Home Environment Green Nobel Laureate appreciates two organisations for their environment-friendly work

Green Nobel Laureate appreciates two organisations for their environment-friendly work

The Green Nobel Laureate appreciated Aryabhatta and Forum for Ganjam for their environment-friendly work and for raising awareness about tree plantation in Berhampur.

February 26, 2021: On Thursday, Green Nobel laureate Prafulla Samantara appreciated the efforts of Aryabhatta, a local broad-based organisation and Forum for Ganjam (FFG), for spearheading the movement on awareness about tree plantation.

Green Nobel Laureate praises and discusses the climate change mitigation

Sudhir Rout, founder of Aryabhatta and convener of Forum for Ganjam said, “We discussed climate change mitigation and the role of environmental activists, the transformation of ponds especially in Berhampur to carbon sinks as well as climate resilience agents and other activities with Berhampur-based Samantara.”

Last Monday, Samantara congratulated the two organisations for the 24km padyatra (procession) from Berhampur to Chatrapur on environmental issues.

He also assured his support for the endeavour at the meeting attended by Shyam Sundar Khadanga, Sanjukta Panda, Swetalina, Sukant Gouda, Susant Mohanty and others.

Image: Aryabhatta

Berhampur getting ‘environmentally woke’

In a significant development, sub-collector, Berhampur has ordered to immediately stop felling of 1,700 roadside trees between Ratnapur and Mundamarai on National Highway-59 for widening the NH from existing 7 to 12 metres.

Even though Forest and Environment department had given green signal for chopping the trees, Aryabhatta opposed the move and suggested for relocation of the trees as undertaken in other parts of the country to maintain the eco-system. The organisation had submitted a memorandum to the sub-collector in this regard earlier.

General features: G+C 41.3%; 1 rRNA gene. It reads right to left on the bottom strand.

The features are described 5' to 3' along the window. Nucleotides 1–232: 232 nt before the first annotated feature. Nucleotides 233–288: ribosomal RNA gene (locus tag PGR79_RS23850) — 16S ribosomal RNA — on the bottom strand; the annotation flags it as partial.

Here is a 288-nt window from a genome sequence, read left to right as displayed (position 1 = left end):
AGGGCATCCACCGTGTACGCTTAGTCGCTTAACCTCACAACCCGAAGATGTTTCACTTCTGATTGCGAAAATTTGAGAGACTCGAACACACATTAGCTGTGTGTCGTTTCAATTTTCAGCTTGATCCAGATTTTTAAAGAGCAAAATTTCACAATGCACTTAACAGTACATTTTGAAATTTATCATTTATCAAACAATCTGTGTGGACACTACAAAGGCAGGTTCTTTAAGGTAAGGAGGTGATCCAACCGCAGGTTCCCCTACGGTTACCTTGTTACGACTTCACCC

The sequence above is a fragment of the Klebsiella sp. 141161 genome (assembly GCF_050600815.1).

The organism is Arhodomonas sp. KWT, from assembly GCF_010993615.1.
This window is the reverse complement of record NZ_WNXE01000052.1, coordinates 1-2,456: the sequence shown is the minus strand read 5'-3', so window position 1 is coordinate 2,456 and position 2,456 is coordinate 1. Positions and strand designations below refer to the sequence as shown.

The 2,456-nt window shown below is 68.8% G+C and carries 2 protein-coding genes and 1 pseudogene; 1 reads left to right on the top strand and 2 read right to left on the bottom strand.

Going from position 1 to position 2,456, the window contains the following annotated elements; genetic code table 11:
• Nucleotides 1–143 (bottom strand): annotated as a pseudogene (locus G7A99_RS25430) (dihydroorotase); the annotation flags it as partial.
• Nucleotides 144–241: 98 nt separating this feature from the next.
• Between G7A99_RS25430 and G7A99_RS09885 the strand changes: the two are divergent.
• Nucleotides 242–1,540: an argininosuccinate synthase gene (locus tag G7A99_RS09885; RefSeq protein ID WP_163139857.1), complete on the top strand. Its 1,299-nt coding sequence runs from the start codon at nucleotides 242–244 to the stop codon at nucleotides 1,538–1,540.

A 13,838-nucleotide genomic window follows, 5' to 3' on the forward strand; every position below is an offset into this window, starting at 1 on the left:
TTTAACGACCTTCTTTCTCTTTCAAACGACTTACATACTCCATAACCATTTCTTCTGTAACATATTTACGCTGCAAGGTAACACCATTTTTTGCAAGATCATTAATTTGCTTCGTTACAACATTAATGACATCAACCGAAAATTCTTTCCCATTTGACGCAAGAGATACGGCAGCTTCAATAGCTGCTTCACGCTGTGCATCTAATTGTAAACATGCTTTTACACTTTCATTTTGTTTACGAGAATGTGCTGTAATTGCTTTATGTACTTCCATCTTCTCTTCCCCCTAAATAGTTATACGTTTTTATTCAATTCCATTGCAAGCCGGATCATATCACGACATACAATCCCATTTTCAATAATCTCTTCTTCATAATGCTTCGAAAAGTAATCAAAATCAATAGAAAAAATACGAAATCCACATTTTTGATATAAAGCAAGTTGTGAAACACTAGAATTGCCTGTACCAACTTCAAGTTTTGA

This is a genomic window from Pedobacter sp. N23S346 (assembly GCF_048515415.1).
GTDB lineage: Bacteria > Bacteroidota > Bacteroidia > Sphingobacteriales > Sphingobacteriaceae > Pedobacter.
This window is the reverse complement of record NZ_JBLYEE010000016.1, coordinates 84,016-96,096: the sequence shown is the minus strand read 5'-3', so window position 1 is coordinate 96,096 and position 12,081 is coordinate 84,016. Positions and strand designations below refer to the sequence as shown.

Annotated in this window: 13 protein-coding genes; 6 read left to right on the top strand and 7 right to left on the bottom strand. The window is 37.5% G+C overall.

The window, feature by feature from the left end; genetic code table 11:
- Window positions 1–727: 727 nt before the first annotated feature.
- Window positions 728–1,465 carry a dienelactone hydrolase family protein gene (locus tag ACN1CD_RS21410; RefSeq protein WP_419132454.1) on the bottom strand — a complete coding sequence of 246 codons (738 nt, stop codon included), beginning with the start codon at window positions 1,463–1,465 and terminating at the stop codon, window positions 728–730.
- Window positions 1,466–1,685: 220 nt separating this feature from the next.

Who is the Green Nobel Laureate?

Image: escr-net.org

Prafulla Samantara, the winner of Goldman Environmental Prize, popularly known as the Green Nobel, in 2017, waged a 12-year-long legal battle to stop a company called Vedanta from mining bauxite from Niyamgiri hills.

He mobilised the indigenous tribes of the hill and got them to rally for the protection of the hills.

Also read: Dolphin count falls abruptly amidst environmental chaos in Chambal

Having been trained in law himself, he became one of the most prominent leaders of this movement along with Lok Shakti Abhiyan, the civil rights organisation he started.

It was a fight that was ultimately successful as the Supreme Court of India in 2013 ordered that the decision on how to proceed with the project would be put in the hands of the Dongariya Kondh tribe and that 12 village councils would vote on the Vedanta project they unanimously voted to end the project.

By Aankur Pradhan


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